There is not much doubt the conservative radio talk show host contributed significantly to the Liberal National Party election loss via an incendiary two-week intervention in the election on Fairfax-owned local radio 4BC.

    Ross Fitzgerald, author of many works on Queensland and professor emeritus at Griffith University, credits the talk show host with amplifying Queenslander’s misgivings about Newman.

    “He speaks the language of Queenslanders,” Fitzgerald says. “It’s rather simple and colloquial and black and white… and can be utterly devastating.”

    More to the point, Jones’ incendiary sound grabs from his radio broadcasts reached audiences far beyond Brisbane in what is the country’s most decentralised state.

    By the time, the LNP’s image-makers woke up to the fact that Newman was on a losing trajectory it was too late to save him in his suburban Brisbane seat of Ashgrove and, as it turned out, the government itself.

    An image that sticks in people’s minds is of Newman in a devastated banana plantation after Cyclone Ita had done its worst. Somehow, a picture of a Putinesque Newman alone with the plantation’s owner in a storm’s aftermath did not quite gel.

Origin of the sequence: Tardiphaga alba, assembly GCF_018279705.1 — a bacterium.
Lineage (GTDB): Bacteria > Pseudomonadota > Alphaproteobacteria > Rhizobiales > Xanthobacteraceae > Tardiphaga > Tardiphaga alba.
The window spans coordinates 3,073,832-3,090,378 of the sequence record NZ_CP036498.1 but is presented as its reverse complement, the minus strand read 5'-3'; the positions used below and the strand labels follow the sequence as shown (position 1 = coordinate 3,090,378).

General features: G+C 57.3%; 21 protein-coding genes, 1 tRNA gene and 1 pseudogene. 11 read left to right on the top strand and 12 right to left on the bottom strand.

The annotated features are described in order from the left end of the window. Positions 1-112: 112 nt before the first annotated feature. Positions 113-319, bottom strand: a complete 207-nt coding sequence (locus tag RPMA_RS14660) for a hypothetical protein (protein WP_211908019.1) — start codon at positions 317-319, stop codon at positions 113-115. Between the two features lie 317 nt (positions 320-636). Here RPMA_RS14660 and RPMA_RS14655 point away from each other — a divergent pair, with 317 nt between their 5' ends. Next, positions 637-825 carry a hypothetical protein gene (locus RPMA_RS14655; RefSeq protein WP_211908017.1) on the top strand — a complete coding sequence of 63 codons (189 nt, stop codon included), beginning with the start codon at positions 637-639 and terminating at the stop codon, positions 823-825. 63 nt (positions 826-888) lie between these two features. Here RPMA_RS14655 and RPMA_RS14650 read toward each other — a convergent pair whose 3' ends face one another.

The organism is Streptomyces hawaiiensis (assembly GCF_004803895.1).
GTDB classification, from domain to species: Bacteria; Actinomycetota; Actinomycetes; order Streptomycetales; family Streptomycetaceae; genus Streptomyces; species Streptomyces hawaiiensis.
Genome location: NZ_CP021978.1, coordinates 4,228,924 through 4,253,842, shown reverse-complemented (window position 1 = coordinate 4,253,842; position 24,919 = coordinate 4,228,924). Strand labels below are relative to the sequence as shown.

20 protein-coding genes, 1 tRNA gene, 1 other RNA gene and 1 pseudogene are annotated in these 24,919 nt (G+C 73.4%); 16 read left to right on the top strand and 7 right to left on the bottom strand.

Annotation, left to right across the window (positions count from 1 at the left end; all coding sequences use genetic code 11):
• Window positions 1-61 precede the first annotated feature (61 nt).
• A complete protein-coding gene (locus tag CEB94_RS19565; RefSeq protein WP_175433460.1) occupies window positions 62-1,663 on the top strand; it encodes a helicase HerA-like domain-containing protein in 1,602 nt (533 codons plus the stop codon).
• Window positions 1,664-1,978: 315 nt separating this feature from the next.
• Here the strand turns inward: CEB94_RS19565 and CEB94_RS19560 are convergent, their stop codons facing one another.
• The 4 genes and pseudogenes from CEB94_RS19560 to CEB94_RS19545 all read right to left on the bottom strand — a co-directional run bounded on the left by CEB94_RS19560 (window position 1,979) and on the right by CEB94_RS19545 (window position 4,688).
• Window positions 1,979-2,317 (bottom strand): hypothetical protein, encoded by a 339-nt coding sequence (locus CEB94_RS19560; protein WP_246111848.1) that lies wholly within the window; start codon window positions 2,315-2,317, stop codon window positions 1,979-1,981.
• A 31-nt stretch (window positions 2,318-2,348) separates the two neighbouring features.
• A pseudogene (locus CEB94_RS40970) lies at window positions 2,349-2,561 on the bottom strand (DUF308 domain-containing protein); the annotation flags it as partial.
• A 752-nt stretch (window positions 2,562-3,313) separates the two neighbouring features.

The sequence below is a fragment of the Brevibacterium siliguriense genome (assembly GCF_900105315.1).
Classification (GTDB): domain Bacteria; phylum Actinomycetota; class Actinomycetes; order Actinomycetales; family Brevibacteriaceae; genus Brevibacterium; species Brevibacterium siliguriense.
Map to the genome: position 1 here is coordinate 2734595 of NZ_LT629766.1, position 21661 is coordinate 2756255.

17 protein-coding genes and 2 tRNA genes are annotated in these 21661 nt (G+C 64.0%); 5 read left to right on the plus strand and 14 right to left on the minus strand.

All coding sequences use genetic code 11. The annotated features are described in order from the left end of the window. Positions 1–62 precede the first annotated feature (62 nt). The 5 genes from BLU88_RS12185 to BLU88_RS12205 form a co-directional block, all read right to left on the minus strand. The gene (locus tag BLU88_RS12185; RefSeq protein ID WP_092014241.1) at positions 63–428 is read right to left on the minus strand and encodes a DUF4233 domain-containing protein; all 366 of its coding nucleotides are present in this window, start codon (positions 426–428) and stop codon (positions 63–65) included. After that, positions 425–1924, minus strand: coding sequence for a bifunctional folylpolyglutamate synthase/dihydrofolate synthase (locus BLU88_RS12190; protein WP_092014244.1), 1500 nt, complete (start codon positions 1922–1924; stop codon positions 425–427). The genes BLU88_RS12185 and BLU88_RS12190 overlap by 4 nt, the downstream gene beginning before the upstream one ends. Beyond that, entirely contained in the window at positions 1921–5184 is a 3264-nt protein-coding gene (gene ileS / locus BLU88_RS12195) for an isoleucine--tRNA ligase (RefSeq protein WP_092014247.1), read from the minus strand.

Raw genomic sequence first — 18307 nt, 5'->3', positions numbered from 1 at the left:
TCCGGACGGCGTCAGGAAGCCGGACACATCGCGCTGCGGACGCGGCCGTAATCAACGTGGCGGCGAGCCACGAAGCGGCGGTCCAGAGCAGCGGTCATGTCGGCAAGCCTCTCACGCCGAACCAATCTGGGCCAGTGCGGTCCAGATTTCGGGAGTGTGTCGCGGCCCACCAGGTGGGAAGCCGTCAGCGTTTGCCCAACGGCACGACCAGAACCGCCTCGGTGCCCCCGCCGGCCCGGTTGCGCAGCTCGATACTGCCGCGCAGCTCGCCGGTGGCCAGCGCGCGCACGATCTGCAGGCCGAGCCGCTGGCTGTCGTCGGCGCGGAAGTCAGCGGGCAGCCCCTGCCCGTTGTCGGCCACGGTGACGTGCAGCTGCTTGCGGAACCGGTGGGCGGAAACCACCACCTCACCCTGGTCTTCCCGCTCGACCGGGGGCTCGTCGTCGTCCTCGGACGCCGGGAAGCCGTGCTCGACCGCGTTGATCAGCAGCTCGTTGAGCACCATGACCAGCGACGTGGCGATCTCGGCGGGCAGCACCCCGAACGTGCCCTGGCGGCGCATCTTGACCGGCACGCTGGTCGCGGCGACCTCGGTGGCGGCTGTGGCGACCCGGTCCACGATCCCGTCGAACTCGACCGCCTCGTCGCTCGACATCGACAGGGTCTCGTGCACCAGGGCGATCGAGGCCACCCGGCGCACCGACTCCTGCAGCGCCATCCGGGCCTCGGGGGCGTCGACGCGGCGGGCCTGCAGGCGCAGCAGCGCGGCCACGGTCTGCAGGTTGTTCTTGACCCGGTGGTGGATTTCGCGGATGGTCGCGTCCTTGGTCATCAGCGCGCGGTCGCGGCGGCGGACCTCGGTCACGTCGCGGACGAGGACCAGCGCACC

In the end, Queenslanders did not simply take a truncheon or a cricket bat to the Newman government, they employed a bullwhip and both barrels of a 12 gauge.

    It was an historic loss and appears to have been the final straw breaking Tony Abbott’s hold on the prime ministership.

    In explaining the loss, much has been said about Newman’s combative style echoing that of Abbott himself, of unpopular asset sales, wars with key constituencies such as doctors and lawyers and a feeling of doing too much too soon.

    But is this analysis adequate? What lessons should Canberra truly take from Queensland and which factors were unique to the the Sunshine State? How did Newman really lose the unlosable election?